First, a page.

In Colorado, we love dogs. This is a cautionary tale about why we should all keep our dogs under control and how not doing so could have tragic consequences.
A guest post from Stanley’s sisters Lennie Aucello and Malinka Nyritray
Our eldest brother Stan moved to Denver 12 years ago. Although a native Floridian, he fell in love with Colorado and was so happy living here. Stan was a gentle, kind, and caring man. He was passionate about health, nature and animals, especially dogs. Colorado seemed to offer these things in great abundance, and that is why he called it “home”. He appreciated the beautiful mountain scenery, and truly enjoyed the outdoor sports. Stan liked to ski and hike, but his favorite sport was bicycling. He was an avid cyclist who trained and participated in numerous races, including the grueling “Triple Bypass”. Cycling brought him great enjoyment, and he rode every chance he could get.
It was a beautiful sunny day on April 03, 2016, when Stan went out for his routine weekend bike ride. While heading back from his ride, just a short distance from home, Stan was thrown from his bike after a sudden unexpected encounter with a large dog that ran into the street off leash. Even though Stan was wearing a bicycle helmet and riding at a safe speed, the crash was so intense that he suffered a severe traumatic brain injury. In a split second, his life had changed. Stan never regained consciousness, and he died in the hospital nine days later on April 12, 2016. He was 58 years old and is missed by his family and friends.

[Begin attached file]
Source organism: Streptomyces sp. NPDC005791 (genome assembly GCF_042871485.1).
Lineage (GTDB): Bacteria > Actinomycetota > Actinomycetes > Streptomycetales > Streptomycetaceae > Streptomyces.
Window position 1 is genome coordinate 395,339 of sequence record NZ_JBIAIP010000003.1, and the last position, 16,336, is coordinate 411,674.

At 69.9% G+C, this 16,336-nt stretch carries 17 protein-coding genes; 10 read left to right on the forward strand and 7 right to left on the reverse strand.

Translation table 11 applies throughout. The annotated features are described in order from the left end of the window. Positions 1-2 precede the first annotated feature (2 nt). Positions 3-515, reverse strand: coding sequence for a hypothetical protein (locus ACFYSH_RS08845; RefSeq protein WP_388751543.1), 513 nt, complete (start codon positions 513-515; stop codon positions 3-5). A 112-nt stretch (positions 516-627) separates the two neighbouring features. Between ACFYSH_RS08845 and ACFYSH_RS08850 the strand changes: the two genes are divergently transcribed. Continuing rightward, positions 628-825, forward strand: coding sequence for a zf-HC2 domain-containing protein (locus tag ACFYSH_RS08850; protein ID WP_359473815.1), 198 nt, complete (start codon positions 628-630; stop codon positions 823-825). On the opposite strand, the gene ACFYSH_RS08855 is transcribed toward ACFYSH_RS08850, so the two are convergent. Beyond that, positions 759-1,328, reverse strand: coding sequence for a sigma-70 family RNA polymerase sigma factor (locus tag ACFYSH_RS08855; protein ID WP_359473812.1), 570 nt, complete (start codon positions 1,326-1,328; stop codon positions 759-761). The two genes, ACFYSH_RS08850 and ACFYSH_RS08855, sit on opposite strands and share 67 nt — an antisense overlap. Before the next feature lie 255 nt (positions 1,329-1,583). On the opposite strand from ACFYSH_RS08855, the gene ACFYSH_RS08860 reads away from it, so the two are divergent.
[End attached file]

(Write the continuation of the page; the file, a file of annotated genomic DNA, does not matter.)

We lost our brother too soon in a senseless, painful way because of a loose dog. Dogs off leash can pose a serious danger to cyclists. Stan was never able to tell his story about what happened that day. We can only hope this never happens to another person, so please keep your dogs under the control of a leash at all times when they are outside. Someone’s life may depend on it.
A NOTE FROM THE EDITOR
At Bike Law we love dogs, in fact, there is a dog sitting under my feet right now. This article is to be taken as a reminder that safety of fellow cyclists can start with us. Making safe choices when riding, driving or walking our dogs is the right thing to do, but also sets a great example for others.